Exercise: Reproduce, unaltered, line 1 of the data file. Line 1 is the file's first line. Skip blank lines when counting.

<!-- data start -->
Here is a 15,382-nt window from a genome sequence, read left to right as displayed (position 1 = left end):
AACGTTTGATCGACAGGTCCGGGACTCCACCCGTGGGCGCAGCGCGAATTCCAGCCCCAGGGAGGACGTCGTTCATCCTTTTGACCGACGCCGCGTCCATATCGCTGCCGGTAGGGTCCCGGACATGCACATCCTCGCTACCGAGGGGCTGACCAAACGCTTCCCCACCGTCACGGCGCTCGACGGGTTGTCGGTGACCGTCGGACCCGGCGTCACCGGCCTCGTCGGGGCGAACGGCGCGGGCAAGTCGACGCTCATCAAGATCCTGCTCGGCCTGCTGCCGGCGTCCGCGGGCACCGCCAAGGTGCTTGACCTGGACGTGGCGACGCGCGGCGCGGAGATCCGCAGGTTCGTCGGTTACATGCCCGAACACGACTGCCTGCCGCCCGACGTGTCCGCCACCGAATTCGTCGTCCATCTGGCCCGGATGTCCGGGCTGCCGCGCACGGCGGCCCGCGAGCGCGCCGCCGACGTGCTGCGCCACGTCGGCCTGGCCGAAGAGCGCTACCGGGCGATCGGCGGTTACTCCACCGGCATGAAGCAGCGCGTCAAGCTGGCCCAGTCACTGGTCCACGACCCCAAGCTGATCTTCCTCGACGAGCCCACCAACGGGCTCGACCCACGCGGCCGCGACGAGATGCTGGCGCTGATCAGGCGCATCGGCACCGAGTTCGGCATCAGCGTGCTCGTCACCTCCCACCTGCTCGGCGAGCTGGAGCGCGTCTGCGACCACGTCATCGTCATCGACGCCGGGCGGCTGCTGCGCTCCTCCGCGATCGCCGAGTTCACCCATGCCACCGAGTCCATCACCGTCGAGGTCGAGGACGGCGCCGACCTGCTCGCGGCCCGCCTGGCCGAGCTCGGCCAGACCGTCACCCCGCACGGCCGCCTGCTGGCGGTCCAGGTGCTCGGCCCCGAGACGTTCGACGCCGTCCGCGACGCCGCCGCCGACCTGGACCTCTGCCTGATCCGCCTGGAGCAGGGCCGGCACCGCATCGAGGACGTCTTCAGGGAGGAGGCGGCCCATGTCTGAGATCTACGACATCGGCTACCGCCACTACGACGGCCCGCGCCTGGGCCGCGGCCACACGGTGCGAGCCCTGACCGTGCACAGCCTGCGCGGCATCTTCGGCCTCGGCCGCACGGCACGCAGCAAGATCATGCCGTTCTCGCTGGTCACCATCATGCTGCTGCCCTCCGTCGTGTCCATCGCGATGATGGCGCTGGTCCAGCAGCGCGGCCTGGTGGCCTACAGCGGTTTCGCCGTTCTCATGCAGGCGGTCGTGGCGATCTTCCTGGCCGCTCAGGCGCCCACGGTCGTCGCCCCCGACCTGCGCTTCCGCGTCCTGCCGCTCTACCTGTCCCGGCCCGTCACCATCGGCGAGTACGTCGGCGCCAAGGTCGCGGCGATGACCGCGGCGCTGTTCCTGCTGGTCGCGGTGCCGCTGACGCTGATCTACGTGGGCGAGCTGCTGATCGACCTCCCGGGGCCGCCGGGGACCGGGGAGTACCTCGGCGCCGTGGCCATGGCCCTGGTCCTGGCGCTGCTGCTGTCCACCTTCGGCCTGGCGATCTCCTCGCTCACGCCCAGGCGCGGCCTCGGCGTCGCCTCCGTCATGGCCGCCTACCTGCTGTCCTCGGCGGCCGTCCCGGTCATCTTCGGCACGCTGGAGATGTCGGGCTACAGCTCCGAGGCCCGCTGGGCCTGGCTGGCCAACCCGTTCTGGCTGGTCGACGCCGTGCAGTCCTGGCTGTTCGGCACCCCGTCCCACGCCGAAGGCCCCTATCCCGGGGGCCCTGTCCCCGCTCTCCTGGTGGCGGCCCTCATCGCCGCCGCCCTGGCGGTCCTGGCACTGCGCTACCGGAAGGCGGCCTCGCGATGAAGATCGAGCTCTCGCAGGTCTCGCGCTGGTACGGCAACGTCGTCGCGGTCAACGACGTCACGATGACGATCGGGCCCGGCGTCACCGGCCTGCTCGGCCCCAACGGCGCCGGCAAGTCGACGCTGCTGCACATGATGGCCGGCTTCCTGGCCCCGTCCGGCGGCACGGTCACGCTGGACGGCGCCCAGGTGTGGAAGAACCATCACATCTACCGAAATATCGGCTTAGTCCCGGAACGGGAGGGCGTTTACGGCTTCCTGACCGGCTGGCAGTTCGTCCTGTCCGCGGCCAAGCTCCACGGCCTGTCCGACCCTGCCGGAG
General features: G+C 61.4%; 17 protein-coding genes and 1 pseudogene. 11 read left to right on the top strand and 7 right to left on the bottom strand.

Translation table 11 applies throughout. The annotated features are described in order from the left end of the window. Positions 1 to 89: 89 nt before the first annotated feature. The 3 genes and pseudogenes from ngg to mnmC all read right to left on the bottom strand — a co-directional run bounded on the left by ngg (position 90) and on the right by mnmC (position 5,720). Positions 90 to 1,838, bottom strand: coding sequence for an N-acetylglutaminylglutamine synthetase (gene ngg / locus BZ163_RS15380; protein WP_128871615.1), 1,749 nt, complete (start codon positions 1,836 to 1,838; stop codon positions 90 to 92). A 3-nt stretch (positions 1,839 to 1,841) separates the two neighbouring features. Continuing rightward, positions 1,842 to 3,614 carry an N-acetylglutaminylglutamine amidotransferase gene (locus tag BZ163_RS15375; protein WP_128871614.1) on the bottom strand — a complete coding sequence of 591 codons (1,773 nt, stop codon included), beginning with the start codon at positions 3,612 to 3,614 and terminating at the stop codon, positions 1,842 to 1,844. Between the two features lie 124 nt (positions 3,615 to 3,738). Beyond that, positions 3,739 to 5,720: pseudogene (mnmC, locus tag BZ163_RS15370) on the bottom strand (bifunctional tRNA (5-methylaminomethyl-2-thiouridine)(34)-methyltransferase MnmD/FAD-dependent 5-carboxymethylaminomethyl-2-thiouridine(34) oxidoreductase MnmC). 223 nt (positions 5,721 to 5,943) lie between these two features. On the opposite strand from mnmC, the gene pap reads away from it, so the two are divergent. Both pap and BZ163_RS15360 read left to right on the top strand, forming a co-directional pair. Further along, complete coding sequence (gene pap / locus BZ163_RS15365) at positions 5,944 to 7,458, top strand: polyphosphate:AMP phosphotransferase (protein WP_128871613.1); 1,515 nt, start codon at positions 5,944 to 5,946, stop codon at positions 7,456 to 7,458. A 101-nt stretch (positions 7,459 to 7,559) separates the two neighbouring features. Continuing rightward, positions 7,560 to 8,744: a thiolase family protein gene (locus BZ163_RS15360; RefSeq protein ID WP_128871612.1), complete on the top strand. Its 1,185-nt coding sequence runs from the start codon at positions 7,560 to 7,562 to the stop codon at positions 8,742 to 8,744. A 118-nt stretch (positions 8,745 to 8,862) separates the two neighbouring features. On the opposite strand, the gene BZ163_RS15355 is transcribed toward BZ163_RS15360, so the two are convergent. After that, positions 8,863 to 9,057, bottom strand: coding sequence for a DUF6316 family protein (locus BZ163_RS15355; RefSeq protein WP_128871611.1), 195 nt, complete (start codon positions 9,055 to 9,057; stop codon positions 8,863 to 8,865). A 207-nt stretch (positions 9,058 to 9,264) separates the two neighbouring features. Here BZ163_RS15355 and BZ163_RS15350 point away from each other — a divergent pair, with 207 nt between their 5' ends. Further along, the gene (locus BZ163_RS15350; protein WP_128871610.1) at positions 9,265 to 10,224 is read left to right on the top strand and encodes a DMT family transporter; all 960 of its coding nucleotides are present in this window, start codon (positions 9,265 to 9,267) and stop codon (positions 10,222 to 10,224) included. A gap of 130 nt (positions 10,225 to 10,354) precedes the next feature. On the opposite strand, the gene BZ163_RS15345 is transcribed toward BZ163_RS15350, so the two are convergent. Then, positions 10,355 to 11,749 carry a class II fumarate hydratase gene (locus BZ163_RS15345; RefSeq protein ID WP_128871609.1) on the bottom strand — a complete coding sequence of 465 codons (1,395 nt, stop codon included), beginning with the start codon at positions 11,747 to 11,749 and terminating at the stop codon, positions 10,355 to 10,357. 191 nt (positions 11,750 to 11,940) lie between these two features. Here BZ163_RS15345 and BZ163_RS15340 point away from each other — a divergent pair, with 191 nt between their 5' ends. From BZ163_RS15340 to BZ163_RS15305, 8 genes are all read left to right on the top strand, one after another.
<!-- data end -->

Here is a 15,382-nt window from a genome sequence, read left to right as displayed (position 1 = left end):